So it was a good movie but just remember it was just a movie with overly dramatic situations compressed into 100 minutes. Yes there are a lot of run down places around here....but more than likely they are paid off or built by the owner, yes we all have a hound dog...keeps out intruders and coyotes, yes most of us have a few vehicles that arent running or old tractors in the yard....we call them future projects, and yes most of us burn wood for our primary heating source...and we laugh at you who are sweating what OPEC will do next.

So rent the movie and enjoy it as a movie...just dont blanket it with some sort of documentary status.


  1. Dear Salmonslayer,

    Let me introduce myself. I am Frederik Voute from the Netherlands. I came across your website, you guessed it, after searching for more information on the setting of Winter's Bone. I am a great movie lover, and devour just about anything on American life and culture I can get my hands on. Winter's Bone crossed my path because I noticed Jennifer Lawrence is not only a great actress, but she chooses the more interesting stories, instead of the regular Hollywood formula-films.
    I just wanted to say, thank you very much for this movie-review, and I suppose a review of the Ozarks. Coming from a small but rich country, for quite a while now I've been fascinated with life outside of the concrete jungle of our cities, and the familiarity of the culture I come from.
    Ever since I visited Texas a long time ago, I've found that the 'great outdoors' of the United States has a quality of life to it that is unique and easy to appreciate. Since, I've found some close friends in Kentucky (I am a beginning scholar in the field of nuclear energy and weapons and meet people from everywhere) and visiting KY confronted me with the non-urban United States, and how people very much know how to fend for themselves and retained their local culture and music. It was the abject poverty in the movie that still shocked me though, triggering my research. Your take on it enriches that picture though. Of course you are right; the movie focuses on a 'meth-family' and that's not representative, but the more interesting thing I learned from you is that poverty, in the sense of keeping the government out -even- if its to your benefit, that fills me with a sense of romance but also worry. It seems to be the embodiment of American independence, the true frontier mentality, but at the same time for instance a blight for the prospects of kids growing up there. I don't know; it's not my place to judge and so I won't. I suppose, in order to have this kind of free life, there will be a turn-side. Whatever the negatives though, it does work inspiring, to me. Thanks for writing. If you'd like to respond, my email is fvoute at gmail.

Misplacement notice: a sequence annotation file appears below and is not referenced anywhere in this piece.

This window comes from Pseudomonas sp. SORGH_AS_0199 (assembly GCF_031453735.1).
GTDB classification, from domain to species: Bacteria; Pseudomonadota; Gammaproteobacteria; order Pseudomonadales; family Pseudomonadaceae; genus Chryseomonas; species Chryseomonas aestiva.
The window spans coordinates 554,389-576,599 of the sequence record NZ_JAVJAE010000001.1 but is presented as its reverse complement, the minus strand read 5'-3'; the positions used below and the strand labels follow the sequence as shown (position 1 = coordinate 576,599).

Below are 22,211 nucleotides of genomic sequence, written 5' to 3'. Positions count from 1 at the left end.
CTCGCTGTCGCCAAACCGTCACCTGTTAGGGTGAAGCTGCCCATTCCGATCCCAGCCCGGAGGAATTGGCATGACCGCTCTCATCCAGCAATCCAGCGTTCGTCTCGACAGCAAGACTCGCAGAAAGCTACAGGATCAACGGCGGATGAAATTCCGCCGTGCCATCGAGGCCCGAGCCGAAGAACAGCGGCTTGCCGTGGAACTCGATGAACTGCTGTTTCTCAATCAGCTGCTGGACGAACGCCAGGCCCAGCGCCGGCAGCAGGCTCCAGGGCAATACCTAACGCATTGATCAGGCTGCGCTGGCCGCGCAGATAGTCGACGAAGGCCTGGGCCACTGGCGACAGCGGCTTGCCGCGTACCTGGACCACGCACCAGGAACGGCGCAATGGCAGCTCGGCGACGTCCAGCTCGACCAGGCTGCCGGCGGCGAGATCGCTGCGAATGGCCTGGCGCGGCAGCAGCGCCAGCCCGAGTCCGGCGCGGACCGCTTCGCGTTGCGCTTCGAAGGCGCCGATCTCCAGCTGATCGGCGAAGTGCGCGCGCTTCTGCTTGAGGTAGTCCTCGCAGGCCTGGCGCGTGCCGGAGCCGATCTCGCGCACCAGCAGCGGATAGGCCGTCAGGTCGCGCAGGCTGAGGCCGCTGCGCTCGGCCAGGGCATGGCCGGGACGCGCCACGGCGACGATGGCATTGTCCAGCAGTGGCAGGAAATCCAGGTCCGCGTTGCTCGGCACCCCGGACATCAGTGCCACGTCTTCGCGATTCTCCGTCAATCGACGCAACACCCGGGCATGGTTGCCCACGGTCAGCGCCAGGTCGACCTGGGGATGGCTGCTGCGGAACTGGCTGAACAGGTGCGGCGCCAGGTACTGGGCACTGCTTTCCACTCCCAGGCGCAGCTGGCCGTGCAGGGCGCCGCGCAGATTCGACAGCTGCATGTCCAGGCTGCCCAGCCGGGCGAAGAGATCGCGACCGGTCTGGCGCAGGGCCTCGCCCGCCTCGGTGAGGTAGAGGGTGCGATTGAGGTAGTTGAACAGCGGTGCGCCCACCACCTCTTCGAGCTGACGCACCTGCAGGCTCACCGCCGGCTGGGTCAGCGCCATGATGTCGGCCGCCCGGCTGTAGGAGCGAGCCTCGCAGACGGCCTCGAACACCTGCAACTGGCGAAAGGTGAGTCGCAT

Best wishes,

    1. Wonderful to hear about you Frederik getting the very same experience about the movie and this blog, and how you happened to pass here exactly the same route as I did. I myself am from Finland and I've been doing some research on my ancestors, who migrated to the United States mostly from 1890s til the end of WW2. They mostly migrated to the Great Lakes like the northern Minnesota, but some also ended up in the Ozarks and it's fantastic to hear local stories like this about their values, living conditions and means of living. They seem to resonate the classical northern European ideals of honesty, modesty and hard work.

    2. I too am fascinated about the original rural culture in the old American borderlands, it's like finding your own old country in a completely different location and it's sad how it's nowadays portrayed only in derogatory light.

      I'm studying IT and telecommunications in Helsinki and hope to someday go see my still living distant family in that region. Have fun and success in your studies on the subject!

      Pauli Peltola

  2. I grew up near Lanagan Mo. I grew up poor but not what i consider poverty. Dad worked full time mom stayed at home. There was 4 kids in the family. We were told to stay away from the Lanagan kids because they were white trash. Wonder what there families said about ours.
    Meth is prevalent but really only touches n maybe 10% of families, poverty touches maybe 20%. Its not as bad as they say.
    Eventually myself and my siblings moved to large cities across the globe and all have very good jobs and families so yes you can escape it just takes ambition.